John Marshall is a Hot Springs resident and the Libertarian candidate for Senate District 7. He is running against Jennifer Fielder, a Republican from Thompson Falls, and Mark Sheets, a Democrat from Thompson Falls. The following are his responses to a Missoulian questionnaire.
Should the Affordable Care Act – national health care reform – be repealed? And if so, what would replace it?
Yes, we should repeal the ACA and replace it with the Hypocrite Health Care Act. An act supported by elected officials in Washington, D.C., and Helena. An act that allows every elected official to have taxpayer-subsidized coverage but not the electorate.
If Republicans don’t win the presidency or Congress and the ACA is not repealed, should Montana continue to resist implementing it, even though it would be federal law?
Montana should continue to resist. Resist until every resident of the state has the same health care plan as U.S. Sens. Max Baucus and Jon Tester, and Congressman Denny Rehberg. The same taxpayer-underwritten, low-premium, low-deductible coverage that is being used by every Democrat and Republican in the Montana Legislature. What is good for the goose is good for the gander.
Under the ACA, Montana has the option to expand Medicaid and cover at least another 50,000 people, with federal assistance. Would you support or not support expanding Medicaid in Montana? Why?
I support the expansion of Medicaid to every Montanan. Should any of them break their ankle in a boating accident on Flathead Lake, or any other unforeseeable mishap, they, too, would be covered by a taxpayer-subsidized plan. The same way elected officials are covered if they should have an accident or ailment.
Should the state money spent on public schools be increased or not? What changes would you suggest in this funding?
Increase spending to create a 10-year plan to build a community college in every county seat in the state. This could be funded by eliminating the “oil tax holiday,” which would generate $100 million annually in revenues to fund the new school construction and staffing throughout the state. The new state motto can be “The Education State.”
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The oil-and-gas boom in eastern Montana is putting pressure on services, schools and infrastructure in that area. Should the state be doing anything to assist these areas and encourage the boom?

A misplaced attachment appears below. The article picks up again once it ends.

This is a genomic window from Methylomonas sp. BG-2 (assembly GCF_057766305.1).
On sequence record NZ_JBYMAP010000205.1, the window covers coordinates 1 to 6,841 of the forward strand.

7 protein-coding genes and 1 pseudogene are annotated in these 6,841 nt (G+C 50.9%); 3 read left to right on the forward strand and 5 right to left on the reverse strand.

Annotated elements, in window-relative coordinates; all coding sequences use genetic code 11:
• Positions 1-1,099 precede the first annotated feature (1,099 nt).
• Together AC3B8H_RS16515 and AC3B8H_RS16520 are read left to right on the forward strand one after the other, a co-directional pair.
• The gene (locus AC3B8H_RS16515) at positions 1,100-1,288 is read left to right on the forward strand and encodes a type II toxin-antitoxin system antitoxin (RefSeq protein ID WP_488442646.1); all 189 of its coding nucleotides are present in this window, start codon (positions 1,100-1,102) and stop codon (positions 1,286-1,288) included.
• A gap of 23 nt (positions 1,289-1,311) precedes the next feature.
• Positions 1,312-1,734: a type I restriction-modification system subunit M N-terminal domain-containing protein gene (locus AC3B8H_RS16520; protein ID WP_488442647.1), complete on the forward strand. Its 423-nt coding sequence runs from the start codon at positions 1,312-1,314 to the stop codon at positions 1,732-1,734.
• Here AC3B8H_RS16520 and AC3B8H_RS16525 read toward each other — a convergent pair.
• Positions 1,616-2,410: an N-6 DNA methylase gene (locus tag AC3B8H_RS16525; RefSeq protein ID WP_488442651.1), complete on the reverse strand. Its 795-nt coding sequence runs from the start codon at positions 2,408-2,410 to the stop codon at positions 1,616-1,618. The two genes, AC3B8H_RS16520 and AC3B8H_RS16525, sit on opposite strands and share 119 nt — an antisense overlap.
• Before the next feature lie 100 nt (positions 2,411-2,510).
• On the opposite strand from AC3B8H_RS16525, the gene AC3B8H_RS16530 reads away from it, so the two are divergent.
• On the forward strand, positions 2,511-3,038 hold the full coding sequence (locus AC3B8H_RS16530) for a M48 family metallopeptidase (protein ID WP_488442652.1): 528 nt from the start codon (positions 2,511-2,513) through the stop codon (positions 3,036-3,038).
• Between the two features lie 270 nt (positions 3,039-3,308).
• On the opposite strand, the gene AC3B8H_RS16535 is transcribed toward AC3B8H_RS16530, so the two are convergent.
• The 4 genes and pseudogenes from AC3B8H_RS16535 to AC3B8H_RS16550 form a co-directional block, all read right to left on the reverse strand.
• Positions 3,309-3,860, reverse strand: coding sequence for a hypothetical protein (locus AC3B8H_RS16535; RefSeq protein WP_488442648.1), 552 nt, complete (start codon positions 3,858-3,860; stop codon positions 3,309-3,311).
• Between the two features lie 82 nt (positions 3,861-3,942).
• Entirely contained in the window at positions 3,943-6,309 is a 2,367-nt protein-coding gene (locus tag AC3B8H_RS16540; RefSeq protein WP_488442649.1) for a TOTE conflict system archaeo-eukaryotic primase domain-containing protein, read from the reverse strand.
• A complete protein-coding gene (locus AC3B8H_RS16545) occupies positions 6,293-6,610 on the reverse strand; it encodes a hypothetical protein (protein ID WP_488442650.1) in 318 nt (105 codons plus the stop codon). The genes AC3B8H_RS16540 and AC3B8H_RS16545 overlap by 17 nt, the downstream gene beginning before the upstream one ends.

With western North Dakota prosecutors unofficially no longer prosecuting misdemeanors in lieu of the flood of felonies being committed there, it is time the oil industry stepped up to pay its fair share of the costs burdening the communities in the eastern part of Montana because of increased crime and the problems it is bringing.
Should Montana’s incentives for renewable energy be amended in any way? If so, how?
Amend them to include the Helena Hot Air Wind Farm. A wind farm that will generate power during every legislative session. With all the hot air that politicians generate – hopefully, I’ll be one of them; why else would I be running for office if not for the ability to generate a lot of hot air – (we) elected officials would be a new energy source.
Should Montana be encouraging coal production for export? How?
No, we should encourage the exporting of politicians. Get every elected official in America flown to China, have them all talking at the same time in front of Chinese wind turbines, and so much wind energy would be created that China would no longer need to burn coal. Gov. Brian Schweitzer and I, alone, could power Shanghai! Export politicians, not coal!
Is there anything Montana should be doing to encourage oil-and-gas development in the state?
Montana can create a statewide natural gas pipeline/fueling network. Funded and built by the state to offer all communities large and small the ability to use natural gas to heat residential and commercial building and for fuel. Vehicles modified to run on natural gas emit 30 percent to 35 percent less emissions.